Multi-channel retailers that utilize an e-CRM approach stand to benefit in multiple arenas by providing targeted customer service as well as gaining operational and competitive advantages. To that end, it is inherent that multi-channel retailers better understand how satisfaction—a necessary condition for building customer loyalty—influences consumers’ decisions to shop in one retail channel or another. The purpose of this study was to examine the influence of shopping experience on customers’ future purchase intentions, both for the retailer and for the channel. Using a controlled experimental design, U.S. and European subjects responded to a series of questions regarding the likelihood making a future purchase following either a positive or negative shopping encounter. Results suggest that shopping intentions vary based on the shopping channel as well as cultural differences.
Retailers are being advised that the future of retail will belong to those who execute seamless multi-channel access (Chu & Pike, 2002; Close, 2002; Johnson, 2004; Pastore, 2000; Thompson, 2003). The reason is quite simple—retailers must be where shoppers want them, when they want them…anytime, anywhere, and in multiple formats (Feinberg, Trotter, & Anton, 2000). If customers want to shop from a store, retailers must have a physical location; if customers want to shop over the telephone, retailers must be available by phone; if customers want to shop over the Internet, retailers must be accessible online. And, in the future, if customers want to shop via a wireless device, retailers must be available by wireless. Multi-channel access is considered one of the top 10 trends for all businesses in the next decade (Ernst & Young, 2003; Feinberg & Trotter, 2003; Levy & Weitz, 2003). Indeed, surveys show that consumers not only want multi-channel access, they expect it (Burke, 2000; Johnson, 2004).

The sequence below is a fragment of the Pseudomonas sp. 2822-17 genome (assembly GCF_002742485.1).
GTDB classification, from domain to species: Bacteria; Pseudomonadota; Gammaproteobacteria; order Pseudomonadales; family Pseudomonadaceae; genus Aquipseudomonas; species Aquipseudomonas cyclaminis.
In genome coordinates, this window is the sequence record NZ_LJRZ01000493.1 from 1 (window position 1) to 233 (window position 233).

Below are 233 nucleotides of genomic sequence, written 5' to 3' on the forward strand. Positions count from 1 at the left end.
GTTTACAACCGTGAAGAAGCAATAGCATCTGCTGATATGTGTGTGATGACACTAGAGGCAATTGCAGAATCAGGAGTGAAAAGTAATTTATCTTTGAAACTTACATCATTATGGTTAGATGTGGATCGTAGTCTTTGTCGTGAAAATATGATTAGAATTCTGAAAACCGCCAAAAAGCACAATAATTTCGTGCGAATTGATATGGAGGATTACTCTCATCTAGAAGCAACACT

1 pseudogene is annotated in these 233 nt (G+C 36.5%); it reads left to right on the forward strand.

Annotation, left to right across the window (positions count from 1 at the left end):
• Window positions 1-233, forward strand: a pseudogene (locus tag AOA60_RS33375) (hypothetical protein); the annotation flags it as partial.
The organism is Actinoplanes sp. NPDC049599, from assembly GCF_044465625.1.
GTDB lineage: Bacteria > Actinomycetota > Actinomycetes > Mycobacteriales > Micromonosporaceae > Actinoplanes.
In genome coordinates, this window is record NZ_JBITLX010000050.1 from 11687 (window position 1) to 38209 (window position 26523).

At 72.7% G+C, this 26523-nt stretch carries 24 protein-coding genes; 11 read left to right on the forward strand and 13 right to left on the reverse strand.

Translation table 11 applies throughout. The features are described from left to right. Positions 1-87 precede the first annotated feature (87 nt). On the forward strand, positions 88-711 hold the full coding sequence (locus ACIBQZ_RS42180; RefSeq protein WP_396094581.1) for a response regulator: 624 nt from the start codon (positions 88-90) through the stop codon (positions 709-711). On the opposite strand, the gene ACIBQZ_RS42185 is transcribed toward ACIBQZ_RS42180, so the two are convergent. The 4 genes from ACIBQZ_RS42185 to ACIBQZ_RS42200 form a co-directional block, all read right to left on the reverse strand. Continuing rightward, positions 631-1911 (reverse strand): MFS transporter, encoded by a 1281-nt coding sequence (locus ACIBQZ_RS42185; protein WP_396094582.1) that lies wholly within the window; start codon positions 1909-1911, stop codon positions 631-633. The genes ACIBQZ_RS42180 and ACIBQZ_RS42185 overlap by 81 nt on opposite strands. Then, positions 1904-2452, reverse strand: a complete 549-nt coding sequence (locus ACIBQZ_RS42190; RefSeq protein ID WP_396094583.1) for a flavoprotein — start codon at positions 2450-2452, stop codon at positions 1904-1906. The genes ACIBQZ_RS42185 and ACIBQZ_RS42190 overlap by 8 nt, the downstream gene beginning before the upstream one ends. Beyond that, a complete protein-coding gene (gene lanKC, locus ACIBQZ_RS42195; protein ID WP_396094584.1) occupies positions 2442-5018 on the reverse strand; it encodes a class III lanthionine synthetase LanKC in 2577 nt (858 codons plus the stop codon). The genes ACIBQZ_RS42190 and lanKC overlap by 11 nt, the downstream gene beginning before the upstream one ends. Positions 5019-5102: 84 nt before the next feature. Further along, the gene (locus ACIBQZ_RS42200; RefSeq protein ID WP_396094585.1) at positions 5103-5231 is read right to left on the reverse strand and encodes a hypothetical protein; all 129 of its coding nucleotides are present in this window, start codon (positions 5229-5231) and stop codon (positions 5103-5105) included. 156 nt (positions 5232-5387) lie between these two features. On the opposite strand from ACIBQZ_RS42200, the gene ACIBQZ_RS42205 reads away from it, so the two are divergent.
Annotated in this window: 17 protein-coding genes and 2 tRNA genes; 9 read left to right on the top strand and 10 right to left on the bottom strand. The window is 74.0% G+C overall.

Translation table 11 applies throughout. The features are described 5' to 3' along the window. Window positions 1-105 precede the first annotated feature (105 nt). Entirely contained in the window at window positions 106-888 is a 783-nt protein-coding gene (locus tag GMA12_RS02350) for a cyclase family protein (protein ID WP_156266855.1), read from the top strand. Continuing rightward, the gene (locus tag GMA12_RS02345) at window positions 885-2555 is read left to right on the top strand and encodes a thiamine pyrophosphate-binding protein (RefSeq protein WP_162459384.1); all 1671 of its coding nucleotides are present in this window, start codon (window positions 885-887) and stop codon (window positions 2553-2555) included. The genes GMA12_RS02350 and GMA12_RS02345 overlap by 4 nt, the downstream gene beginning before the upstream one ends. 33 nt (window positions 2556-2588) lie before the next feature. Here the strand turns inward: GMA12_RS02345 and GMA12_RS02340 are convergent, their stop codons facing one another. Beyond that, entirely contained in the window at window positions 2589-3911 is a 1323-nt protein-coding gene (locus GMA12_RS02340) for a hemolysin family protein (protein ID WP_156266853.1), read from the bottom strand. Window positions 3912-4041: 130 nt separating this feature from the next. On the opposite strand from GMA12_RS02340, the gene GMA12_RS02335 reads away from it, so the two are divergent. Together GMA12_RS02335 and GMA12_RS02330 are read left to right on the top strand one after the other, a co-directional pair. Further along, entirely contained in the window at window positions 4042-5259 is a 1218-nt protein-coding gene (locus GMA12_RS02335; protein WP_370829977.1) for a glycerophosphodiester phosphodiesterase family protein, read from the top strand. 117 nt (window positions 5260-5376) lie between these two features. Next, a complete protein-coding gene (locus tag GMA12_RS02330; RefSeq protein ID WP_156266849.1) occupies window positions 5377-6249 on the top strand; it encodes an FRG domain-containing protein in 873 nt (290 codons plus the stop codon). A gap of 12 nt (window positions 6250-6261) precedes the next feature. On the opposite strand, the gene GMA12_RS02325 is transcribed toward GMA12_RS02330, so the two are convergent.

Electronic customer relationship management (e-CRM) has the potential to enable retailers to better meet the needs of their customers across retail formats and, at the same time, maximize the strategic benefits of a multi-channel strategy. By effectively using modern information technology, retailers are able to offer shoppers the advantages of a one-to-one relationship, yet reap the profit savings that accrue from mass-market operating efficiencies (Chen & Chen, 2004). Customer retention lies at the heart of e-CRM. As such, e-CRM is increasingly viewed as vital to building and maintaining customer loyalty.
The research on e-CRM has been very conceptual in nature outlining research agendas and possible strategic models of the nature and scope of e-CRM (e.g., Parasuraman & Zinkham, 2002; Varadarajan & Yadav, 2002). The most recent review of the e-CRM literature suggests that we really know three things about e-CRM (Zeithaml, Parasuraman, & Malhotra, 2002).
E-CRM is multidimensional and each study examines a “favorite” attribute it finds to be important. But, as yet, we do not know if ease of use, privacy, site design, or any of a variety of attributes is determinant of some e-CRM outcome.
Consumers really care about e-CRM after negative online shopping or service experiences. Consumers seem less concerned with e-CRM issues following routine Web interactions.
While there is anecdotal evidence to suggest e-satisfaction to be important for purchase, repurchase, and loyalty, the evidence is simply not empirical and/or strong.
In reading Zeithaml et al.’s (2002) review of the e-CRM literature, it appears that e-CRM is seen as an independent issue from other points (channels) of satisfaction. The conceptual point of this study is that e-CRM is part of a broader issue of customer satisfaction. What happens in the “e” channel, what happens in the store channel, and what happens in any other channel has an effect within the channel it occurs and in the retailer’s other channels.